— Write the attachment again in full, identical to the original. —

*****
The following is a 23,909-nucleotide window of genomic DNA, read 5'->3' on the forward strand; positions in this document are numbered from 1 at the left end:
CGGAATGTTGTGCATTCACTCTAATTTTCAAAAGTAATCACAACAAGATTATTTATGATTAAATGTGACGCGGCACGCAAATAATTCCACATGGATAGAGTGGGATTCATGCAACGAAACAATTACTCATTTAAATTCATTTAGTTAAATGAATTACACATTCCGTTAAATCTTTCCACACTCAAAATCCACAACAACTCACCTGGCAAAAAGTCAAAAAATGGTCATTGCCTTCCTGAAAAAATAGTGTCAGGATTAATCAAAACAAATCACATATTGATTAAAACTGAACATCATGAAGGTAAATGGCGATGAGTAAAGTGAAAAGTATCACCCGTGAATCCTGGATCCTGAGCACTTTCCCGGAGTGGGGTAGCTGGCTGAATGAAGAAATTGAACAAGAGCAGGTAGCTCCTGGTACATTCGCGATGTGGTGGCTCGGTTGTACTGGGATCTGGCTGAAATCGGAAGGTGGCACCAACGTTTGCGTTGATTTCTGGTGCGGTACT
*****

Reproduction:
The following is a 23,909-nucleotide window of genomic DNA, read 5'->3' on the forward strand; positions in this document are numbered from 1 at the left end:
CGGAATGTTGTGCATTCACTCTAATTTTCAAAAGTAATCACAACAAGATTATTTATGATTAAATGTGACGCGGCACGCAAATAATTCCACATGGATAGAGTGGGATTCATGCAACGAAACAATTACTCATTTAAATTCATTTAGTTAAATGAATTACACATTCCGTTAAATCTTTCCACACTCAAAATCCACAACAACTCACCTGGCAAAAAGTCAAAAAATGGTCATTGCCTTCCTGAAAAAATAGTGTCAGGATTAATCAAAACAAATCACATATTGATTAAAACTGAACATCATGAAGGTAAATGGCGATGAGTAAAGTGAAAAGTATCACCCGTGAATCCTGGATCCTGAGCACTTTCCCGGAGTGGGGTAGCTGGCTGAATGAAGAAATTGAACAAGAGCAGGTAGCTCCTGGTACATTCGCGATGTGGTGGCTCGGTTGTACTGGGATCTGGCTGAAATCGGAAGGTGGCACCAACGTTTGCGTTGATTTCTGGTGCGGTACT